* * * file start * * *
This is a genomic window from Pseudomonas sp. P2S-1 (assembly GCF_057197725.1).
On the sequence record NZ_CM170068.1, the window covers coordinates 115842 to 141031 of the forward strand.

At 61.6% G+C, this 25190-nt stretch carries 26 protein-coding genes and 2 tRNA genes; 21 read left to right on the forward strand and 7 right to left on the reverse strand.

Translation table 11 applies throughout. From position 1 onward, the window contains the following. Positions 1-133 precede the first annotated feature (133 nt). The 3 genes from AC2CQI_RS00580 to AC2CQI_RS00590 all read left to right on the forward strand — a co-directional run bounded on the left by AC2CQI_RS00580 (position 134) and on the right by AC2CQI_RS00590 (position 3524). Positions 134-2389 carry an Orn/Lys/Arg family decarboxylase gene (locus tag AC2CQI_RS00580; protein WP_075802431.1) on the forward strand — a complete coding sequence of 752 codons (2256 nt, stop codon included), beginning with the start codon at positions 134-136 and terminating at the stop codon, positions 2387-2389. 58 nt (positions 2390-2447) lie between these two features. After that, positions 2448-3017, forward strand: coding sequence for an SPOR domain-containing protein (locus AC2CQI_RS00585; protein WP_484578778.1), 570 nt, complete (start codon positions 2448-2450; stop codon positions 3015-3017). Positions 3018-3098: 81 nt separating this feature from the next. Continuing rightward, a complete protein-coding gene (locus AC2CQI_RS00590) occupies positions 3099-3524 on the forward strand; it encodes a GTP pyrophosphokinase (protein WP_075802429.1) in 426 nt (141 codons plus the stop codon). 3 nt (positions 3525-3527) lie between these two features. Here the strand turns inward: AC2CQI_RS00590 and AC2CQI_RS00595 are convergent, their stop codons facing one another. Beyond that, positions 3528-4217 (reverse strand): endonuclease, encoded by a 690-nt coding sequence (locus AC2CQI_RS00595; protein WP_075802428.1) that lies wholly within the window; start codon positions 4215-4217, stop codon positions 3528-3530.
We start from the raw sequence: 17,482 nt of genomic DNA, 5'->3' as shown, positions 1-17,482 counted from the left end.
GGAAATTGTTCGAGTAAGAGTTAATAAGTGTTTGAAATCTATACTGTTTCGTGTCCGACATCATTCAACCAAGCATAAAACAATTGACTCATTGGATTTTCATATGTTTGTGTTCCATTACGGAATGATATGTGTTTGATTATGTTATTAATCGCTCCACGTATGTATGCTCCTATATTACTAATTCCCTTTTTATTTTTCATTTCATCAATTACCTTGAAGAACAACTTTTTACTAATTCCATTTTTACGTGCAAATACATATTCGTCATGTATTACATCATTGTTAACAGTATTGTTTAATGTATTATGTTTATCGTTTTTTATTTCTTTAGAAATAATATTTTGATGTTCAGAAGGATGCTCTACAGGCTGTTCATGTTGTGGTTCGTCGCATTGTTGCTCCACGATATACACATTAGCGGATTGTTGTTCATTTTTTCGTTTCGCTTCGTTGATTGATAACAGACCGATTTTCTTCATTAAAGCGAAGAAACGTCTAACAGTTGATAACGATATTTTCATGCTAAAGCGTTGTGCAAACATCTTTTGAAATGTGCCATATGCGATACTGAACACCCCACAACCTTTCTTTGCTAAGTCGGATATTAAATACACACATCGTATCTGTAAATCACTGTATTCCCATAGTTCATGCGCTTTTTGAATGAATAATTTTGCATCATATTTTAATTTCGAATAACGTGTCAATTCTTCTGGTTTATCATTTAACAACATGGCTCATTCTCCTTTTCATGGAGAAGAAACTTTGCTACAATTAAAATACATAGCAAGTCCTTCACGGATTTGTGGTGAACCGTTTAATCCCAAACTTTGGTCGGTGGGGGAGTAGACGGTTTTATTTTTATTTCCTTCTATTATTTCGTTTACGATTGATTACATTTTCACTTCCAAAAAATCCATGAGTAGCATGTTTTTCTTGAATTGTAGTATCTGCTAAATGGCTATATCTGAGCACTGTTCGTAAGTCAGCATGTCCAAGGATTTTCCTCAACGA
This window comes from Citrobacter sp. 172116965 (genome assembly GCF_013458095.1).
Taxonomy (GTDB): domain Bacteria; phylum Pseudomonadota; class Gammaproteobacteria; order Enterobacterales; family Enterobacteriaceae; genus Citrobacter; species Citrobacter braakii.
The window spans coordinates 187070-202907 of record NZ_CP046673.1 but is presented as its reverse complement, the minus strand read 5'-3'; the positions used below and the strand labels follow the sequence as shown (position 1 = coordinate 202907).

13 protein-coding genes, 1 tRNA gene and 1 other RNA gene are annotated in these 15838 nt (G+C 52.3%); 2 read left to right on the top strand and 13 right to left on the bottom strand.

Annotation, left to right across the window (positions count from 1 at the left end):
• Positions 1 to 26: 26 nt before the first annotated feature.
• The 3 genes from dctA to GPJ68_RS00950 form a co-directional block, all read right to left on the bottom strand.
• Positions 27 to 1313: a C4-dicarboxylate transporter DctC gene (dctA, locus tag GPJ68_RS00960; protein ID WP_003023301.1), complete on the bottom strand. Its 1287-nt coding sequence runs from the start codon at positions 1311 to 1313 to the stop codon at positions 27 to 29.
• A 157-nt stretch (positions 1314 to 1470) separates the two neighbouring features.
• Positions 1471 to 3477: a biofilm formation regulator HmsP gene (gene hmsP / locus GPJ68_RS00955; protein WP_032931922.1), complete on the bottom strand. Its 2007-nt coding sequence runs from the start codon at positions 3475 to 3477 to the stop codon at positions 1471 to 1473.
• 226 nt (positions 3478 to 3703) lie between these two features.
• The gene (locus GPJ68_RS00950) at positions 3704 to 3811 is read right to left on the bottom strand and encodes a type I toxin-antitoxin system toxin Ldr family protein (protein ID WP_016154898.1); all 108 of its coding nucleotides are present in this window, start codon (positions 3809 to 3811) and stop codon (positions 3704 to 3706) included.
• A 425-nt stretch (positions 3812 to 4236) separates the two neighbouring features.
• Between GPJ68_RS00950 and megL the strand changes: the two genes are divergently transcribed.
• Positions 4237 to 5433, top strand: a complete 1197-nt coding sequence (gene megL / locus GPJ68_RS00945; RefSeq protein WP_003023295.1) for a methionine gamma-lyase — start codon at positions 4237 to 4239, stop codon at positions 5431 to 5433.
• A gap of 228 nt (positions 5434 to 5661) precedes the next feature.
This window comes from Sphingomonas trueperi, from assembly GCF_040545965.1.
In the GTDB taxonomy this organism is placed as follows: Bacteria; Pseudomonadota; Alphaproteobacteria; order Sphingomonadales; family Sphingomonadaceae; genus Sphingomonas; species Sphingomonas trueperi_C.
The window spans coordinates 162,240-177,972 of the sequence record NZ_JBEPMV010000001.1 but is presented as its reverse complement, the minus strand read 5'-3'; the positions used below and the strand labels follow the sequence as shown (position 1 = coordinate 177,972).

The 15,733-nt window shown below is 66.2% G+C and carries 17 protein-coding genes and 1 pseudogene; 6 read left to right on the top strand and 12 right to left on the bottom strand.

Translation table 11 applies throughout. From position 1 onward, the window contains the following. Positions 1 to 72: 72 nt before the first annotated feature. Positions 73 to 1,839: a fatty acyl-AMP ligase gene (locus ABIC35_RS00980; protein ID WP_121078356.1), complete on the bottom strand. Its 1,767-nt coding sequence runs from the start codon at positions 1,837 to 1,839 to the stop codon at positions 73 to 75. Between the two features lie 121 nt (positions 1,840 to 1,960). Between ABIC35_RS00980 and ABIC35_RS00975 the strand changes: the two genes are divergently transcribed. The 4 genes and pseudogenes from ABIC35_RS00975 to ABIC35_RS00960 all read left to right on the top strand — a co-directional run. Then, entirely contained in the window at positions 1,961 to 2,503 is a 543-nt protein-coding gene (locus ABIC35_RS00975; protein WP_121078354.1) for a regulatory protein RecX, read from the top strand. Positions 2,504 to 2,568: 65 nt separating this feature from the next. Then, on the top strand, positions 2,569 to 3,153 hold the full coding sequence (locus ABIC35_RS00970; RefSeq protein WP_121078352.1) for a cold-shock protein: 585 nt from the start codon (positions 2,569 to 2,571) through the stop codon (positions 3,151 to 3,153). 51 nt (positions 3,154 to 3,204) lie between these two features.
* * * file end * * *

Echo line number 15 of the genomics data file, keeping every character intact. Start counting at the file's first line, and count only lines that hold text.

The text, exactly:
• A 157-nt stretch (positions 1314 to 1470) separates the two neighbouring features.